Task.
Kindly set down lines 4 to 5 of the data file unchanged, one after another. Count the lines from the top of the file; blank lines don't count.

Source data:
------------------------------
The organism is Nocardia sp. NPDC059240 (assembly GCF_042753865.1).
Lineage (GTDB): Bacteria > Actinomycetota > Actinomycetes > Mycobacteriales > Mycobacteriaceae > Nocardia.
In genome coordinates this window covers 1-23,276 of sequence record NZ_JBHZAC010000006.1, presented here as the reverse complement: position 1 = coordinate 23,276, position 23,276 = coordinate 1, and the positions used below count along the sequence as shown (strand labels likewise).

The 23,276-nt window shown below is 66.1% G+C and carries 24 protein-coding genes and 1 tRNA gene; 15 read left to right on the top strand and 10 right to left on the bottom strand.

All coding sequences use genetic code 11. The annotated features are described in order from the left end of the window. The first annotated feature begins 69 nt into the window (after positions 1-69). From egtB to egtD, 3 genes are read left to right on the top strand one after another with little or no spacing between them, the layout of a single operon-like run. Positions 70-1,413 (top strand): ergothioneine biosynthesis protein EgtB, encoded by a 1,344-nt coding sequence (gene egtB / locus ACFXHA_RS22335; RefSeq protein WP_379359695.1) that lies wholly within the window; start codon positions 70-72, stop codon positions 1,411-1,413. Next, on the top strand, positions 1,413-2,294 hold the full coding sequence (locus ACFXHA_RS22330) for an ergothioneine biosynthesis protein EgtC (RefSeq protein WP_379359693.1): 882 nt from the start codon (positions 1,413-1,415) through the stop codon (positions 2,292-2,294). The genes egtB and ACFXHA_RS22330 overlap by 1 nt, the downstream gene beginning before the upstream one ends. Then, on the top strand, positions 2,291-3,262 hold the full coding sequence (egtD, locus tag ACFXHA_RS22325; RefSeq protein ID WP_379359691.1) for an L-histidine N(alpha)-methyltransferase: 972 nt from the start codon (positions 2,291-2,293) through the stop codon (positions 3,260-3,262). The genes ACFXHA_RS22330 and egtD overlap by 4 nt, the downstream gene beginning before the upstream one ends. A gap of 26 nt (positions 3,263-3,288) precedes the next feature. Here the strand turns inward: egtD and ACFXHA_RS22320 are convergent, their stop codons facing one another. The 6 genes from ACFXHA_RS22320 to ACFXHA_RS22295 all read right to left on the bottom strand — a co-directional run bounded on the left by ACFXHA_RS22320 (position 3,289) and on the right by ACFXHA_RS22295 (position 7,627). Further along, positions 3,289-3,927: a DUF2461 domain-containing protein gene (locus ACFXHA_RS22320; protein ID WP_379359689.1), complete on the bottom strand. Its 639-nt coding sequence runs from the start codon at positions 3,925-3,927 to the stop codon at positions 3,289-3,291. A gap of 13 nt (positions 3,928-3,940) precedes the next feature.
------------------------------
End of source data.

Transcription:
The 23,276-nt window shown below is 66.1% G+C and carries 24 protein-coding genes and 1 tRNA gene; 15 read left to right on the top strand and 10 right to left on the bottom strand.

All coding sequences use genetic code 11. The annotated features are described in order from the left end of the window. The first annotated feature begins 69 nt into the window (after positions 1-69). From egtB to egtD, 3 genes are read left to right on the top strand one after another with little or no spacing between them, the layout of a single operon-like run. Positions 70-1,413 (top strand): ergothioneine biosynthesis protein EgtB, encoded by a 1,344-nt coding sequence (gene egtB / locus ACFXHA_RS22335; RefSeq protein WP_379359695.1) that lies wholly within the window; start codon positions 70-72, stop codon positions 1,411-1,413. Next, on the top strand, positions 1,413-2,294 hold the full coding sequence (locus ACFXHA_RS22330) for an ergothioneine biosynthesis protein EgtC (RefSeq protein WP_379359693.1): 882 nt from the start codon (positions 1,413-1,415) through the stop codon (positions 2,292-2,294). The genes egtB and ACFXHA_RS22330 overlap by 1 nt, the downstream gene beginning before the upstream one ends. Then, on the top strand, positions 2,291-3,262 hold the full coding sequence (egtD, locus tag ACFXHA_RS22325; RefSeq protein ID WP_379359691.1) for an L-histidine N(alpha)-methyltransferase: 972 nt from the start codon (positions 2,291-2,293) through the stop codon (positions 3,260-3,262). The genes ACFXHA_RS22330 and egtD overlap by 4 nt, the downstream gene beginning before the upstream one ends. A gap of 26 nt (positions 3,263-3,288) precedes the next feature. Here the strand turns inward: egtD and ACFXHA_RS22320 are convergent, their stop codons facing one another. The 6 genes from ACFXHA_RS22320 to ACFXHA_RS22295 all read right to left on the bottom strand — a co-directional run bounded on the left by ACFXHA_RS22320 (position 3,289) and on the right by ACFXHA_RS22295 (position 7,627). Further along, positions 3,289-3,927: a DUF2461 domain-containing protein gene (locus ACFXHA_RS22320; protein ID WP_379359689.1), complete on the bottom strand. Its 639-nt coding sequence runs from the start codon at positions 3,925-3,927 to the stop codon at positions 3,289-3,291. A gap of 13 nt (positions 3,928-3,940) precedes the next feature.